Herbert Mataré was a German physicist who worked on semiconductor research in the German radar program during World War II, specifically on silicon rectifiers and germanium devices he called “duodiodes.” This interview focused on his postwar work in Paris, in which he collaborated with physicist Heinrich Welker to establish a small outfit located in the suburbs of Paris to develop and produce germanium diodes for the Westinghouse Brakes and Signals Division. In early 1948, while examining a phenomenon he called “interference,” he and Welker discovered a way to fabricate a semiconductor amplifier based on germanium with two point-contacts touching its surface. This occurred shortly after John Bardeen and Walter Brattain invented the point-contact transistor at Bell Telephone Laboratories in Murray Hill, New Jersey. When they learned of the Bell Labs invention in July 1948, Mataré and Welker applied for patents on their own device, called the “transistron.” The company subsequently produced and sold some of these devices during the late 1940s, but its primary product was germanium diodes. After that, Mataré returned to Germany in 1950 and cofounded a firm named Intermetall, Inc., to manufacture transistrons and other semiconductor devices, employing them to power what may have been the first transistor radio, demonstrated in 1952–53.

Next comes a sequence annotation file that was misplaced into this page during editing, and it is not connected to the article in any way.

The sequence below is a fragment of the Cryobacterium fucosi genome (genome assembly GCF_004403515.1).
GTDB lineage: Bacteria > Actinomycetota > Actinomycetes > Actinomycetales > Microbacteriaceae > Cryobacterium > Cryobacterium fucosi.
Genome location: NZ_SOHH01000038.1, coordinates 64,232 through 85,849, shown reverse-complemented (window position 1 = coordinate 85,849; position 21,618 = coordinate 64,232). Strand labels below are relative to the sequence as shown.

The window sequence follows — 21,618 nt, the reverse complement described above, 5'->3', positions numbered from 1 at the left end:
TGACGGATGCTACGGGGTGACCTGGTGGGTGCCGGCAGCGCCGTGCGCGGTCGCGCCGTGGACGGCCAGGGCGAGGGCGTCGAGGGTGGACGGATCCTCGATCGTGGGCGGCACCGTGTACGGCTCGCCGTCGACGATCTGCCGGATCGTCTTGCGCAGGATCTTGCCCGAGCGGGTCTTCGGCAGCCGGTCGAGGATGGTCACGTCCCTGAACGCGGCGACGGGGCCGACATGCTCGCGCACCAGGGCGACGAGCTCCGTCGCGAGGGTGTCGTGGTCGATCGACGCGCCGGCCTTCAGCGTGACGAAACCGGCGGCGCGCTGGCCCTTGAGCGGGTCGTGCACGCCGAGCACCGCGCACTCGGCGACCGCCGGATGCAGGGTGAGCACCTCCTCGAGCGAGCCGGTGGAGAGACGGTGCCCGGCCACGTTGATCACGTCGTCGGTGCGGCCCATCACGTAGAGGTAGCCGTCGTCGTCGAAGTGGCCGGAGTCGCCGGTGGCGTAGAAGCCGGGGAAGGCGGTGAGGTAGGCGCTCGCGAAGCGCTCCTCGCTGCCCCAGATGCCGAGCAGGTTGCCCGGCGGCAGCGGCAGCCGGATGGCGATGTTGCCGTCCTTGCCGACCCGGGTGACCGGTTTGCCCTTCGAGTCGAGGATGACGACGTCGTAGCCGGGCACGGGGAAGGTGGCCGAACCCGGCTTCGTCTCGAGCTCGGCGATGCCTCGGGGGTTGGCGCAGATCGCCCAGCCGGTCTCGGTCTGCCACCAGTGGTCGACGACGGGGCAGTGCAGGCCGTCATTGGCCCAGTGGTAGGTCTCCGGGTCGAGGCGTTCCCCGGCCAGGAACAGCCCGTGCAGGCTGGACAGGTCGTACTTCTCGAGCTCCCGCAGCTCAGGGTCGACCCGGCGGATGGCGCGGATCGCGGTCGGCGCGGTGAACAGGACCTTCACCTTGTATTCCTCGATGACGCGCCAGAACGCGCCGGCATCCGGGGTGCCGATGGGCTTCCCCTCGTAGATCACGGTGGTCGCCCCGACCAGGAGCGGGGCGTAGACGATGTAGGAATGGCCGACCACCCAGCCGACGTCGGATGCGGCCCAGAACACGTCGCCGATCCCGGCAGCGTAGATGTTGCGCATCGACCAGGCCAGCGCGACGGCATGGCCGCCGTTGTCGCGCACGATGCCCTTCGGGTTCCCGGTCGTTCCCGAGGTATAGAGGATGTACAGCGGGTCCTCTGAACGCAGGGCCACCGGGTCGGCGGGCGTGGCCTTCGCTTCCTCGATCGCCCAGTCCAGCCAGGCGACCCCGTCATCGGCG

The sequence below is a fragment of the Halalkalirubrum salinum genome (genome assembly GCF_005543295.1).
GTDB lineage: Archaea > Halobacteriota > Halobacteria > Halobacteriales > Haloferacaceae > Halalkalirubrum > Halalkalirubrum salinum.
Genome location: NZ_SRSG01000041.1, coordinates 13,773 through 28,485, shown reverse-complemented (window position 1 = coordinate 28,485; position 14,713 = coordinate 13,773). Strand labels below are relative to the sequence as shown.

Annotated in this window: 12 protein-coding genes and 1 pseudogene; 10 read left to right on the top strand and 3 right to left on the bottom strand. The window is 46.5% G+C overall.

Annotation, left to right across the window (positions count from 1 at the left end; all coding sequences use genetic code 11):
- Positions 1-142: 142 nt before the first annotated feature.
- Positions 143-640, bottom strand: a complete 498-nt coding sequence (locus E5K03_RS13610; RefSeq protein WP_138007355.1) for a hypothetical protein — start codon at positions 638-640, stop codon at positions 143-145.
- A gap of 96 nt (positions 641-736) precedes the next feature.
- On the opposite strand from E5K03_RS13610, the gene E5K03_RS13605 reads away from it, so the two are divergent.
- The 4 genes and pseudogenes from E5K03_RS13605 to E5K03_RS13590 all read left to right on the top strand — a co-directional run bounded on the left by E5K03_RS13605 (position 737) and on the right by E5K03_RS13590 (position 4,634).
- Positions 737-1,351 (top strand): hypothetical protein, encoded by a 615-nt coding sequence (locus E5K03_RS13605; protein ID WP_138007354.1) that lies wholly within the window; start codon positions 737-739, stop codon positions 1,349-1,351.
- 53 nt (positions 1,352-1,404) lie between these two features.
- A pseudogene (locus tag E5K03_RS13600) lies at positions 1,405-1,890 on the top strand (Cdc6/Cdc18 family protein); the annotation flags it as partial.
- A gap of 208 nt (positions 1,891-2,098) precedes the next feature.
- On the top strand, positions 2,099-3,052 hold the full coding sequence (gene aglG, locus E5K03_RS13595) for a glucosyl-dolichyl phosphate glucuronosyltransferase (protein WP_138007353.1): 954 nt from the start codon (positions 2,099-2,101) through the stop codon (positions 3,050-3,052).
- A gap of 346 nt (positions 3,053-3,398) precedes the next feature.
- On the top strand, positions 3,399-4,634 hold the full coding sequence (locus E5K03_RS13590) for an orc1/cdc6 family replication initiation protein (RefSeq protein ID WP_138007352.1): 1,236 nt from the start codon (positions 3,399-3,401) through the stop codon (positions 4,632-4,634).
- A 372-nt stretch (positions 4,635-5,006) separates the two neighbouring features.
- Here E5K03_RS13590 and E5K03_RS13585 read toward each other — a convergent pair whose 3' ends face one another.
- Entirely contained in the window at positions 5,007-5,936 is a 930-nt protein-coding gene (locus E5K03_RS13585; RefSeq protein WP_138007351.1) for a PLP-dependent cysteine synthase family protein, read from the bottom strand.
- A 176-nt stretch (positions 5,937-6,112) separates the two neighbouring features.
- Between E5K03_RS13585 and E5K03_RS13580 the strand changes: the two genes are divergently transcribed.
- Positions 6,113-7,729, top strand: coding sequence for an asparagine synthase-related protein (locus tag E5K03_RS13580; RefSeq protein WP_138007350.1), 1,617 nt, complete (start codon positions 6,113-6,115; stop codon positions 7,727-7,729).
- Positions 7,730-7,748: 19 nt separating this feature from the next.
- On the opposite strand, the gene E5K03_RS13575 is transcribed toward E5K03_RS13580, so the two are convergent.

When this interview occurred in 2004, Mataré was dividing his time between Europe and Southern California, where he was consulting with several US firms on their semiconductor research and development projects. The interview took place at his apartment/condominium in Malibu, California.
Mataré, Herbert F.; transistron; French transistor; Westinghouse Electric Corporation; Intermetall; duodiode; Welker, Heinrich; Paris Group; semiconductor history